Author + information
- Received April 2, 2020
- Revision received April 7, 2020
- Accepted April 9, 2020
- Published online May 13, 2020.
- Waqas Ullah, MDa,∗ (, )
- Rehan Saeed, MDa,
- Usman Sarwar, MDa,
- Rajesh Patel, MDa and
- David L. Fischman, MDb
- aInternal Medicine, Abington Hospital-Jefferson Health, Abington, Pennsylvania
- bDivision of Cardiology, Department of Medicine, Thomas Jefferson University, Philadelphia, Pennsylvania
- ↵∗Address for correspondence:
Dr. Waqas Ullah, Abington Hospital-Jefferson Health, 1200 Old York Road, Abington, Pennsylvania 19001.
A patient with coronavirus disease-2019 (COVID-19) developed sudden shortness of breath and hypoxia. She received a diagnosis of massive pulmonary embolism complicated by right-sided heart failure, which was successfully managed conservatively. This case marks the first report of COVID-19–induced pulmonary embolism in association with acute heart failure.
History of Presentation
On March 16, 2020, a 59-year-old woman presented to the emergency department with reports of weakness and a mechanical fall. On presentation, she reported a mildly productive cough with yellowish sputum for the past week. Her mother had been similarly ill and had tested positive for severe acute respiratory syndrome coronavirus-2 (SARS-CoV-2).
• To make a differential diagnosis of pulmonary embolism in patients with COVID-19 with sudden onset of dyspnea and hypoxemia.
• To understand the potential role of early anticoagulation in high-risk patients with COVID-19.
The patient was febrile (100.2°F) and tachycardic, with a heart rate of 120 beats/min. Her arterial oxygen saturation (Sao2) was 97% on 2 liters of supplemental oxygen. Physical examination demonstrated coarse crackles in the bilateral lower lung fields.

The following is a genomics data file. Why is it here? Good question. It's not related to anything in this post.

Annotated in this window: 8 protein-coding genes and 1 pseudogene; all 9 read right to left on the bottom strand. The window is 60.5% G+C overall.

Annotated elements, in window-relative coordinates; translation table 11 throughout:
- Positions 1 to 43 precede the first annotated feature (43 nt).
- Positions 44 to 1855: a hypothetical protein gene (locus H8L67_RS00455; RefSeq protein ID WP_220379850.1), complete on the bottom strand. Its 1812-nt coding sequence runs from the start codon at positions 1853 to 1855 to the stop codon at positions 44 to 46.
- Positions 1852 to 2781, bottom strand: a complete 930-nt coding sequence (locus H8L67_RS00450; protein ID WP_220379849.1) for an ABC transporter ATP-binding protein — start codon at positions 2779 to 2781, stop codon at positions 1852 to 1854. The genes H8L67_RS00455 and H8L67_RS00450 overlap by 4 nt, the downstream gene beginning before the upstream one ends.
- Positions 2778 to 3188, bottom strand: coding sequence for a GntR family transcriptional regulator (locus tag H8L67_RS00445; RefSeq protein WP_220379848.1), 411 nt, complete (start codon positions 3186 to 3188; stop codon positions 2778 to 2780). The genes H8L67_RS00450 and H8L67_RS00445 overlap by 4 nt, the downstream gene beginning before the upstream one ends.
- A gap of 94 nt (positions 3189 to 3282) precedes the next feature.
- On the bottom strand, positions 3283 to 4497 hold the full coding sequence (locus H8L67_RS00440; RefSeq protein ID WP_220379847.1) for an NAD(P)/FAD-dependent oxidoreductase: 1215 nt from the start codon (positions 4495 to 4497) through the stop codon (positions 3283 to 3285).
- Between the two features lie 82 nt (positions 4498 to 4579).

Past Medical History
Her past medical history included hypertension and diabetes mellitus.
The differential diagnosis included community-acquired pneumonia, atypical pneumonia, and coronavirus disease-2019 (COVID-19).
Laboratory investigation revealed leukopenia (2.6 K/μl), elevated lactate dehydrogenase of 812 U/l, C-reactive protein of 56 mg/l, and a D-dimer level of 1,280 ng/ml. The result of a rapid influenza test was negative. The electrocardiogram was unremarkable (Figure 1). Computed tomography of the chest revealed bilateral interstitial densities consistent with an infectious or inflammatory process and no evidence of pulmonary embolism (Figure 2A). She was started on intravenous fluids, a prophylactic dose of enoxaparin, and broad-spectrum antibiotics, including vancomycin, levofloxacin, and cefepime because of a high suspicion for pneumonia. She was also tested for COVID-19.
The following day, her real-time fluorescence polymerase chain reaction result for SARS-CoV-2 returned positive. Her symptoms improved with supportive measures, antibiotics were discontinued, and a plan was made to discharge her home to self-quarantine. However, before discharge she developed sudden severe dyspnea while walking in her room. She was noted to be hypoxic, with her Sao2 dropping to 83%, with a resultant oxygen requirement of 6 liters by nasal cannula. Repeat computed tomography of the chest revealed large bilateral central and proximal segmental pulmonary artery emboli and a linear saddle pulmonary embolus (Figure 2B). Bedside transthoracic echocardiography revealed right ventricular dilatation with reduced function associated with severe tricuspid regurgitation (Figures 3A and 3B).
The patient was started on therapeutic enoxaparin and was closely monitored for hemodynamic instability. She declined to take hydroxychloroquine, recommended by some expert for management for COVID-19. She remained hemodynamically stable and was transitioned to oral anticoagulant therapy (apixaban) with plans to continue anticoagulation for 6 months.